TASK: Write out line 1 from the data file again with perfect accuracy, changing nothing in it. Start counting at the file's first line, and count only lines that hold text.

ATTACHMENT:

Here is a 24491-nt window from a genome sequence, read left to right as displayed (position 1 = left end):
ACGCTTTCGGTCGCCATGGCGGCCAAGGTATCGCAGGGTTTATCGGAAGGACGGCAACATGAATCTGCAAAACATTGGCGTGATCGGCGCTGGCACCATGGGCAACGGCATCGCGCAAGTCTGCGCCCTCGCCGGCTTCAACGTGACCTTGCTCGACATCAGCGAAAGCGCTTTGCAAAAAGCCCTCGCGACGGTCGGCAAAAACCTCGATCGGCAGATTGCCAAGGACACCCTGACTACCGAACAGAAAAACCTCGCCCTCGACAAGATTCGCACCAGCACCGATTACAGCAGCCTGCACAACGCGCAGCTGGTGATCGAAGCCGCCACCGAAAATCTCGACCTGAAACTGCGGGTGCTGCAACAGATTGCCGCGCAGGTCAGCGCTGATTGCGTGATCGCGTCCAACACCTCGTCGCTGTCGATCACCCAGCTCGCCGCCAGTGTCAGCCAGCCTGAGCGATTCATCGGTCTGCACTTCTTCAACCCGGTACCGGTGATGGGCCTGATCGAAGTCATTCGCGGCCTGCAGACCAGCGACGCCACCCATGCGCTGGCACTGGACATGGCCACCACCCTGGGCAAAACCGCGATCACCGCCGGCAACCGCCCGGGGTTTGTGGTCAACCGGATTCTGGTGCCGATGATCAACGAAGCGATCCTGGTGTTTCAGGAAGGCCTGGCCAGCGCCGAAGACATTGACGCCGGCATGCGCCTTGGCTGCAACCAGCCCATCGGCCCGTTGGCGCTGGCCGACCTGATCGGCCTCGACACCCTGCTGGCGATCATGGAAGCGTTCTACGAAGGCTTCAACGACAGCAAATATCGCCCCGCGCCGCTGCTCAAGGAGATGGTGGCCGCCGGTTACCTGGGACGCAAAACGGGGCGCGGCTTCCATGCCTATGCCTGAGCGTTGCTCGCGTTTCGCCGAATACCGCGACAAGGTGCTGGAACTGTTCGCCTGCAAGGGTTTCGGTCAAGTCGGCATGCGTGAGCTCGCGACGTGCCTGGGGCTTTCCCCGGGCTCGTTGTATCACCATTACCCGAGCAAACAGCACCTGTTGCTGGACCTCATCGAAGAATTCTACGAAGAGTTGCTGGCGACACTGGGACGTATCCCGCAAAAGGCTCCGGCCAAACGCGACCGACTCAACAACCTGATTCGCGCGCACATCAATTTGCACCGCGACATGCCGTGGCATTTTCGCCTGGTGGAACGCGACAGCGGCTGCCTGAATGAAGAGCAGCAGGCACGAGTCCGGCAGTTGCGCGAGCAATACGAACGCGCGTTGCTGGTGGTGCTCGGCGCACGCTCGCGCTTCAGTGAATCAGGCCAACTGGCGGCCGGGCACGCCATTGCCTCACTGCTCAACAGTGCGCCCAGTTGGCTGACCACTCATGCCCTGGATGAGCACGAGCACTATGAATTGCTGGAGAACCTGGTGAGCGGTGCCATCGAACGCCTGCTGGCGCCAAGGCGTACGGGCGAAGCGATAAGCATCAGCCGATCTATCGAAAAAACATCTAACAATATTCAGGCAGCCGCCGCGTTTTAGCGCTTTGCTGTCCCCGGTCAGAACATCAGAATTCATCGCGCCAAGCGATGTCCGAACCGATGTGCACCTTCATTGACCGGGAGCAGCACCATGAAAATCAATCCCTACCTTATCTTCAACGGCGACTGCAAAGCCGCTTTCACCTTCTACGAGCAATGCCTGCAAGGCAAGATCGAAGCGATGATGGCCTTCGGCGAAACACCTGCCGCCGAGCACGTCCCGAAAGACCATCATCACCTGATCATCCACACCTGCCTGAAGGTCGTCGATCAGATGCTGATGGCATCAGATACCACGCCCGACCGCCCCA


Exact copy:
Here is a 24491-nt window from a genome sequence, read left to right as displayed (position 1 = left end):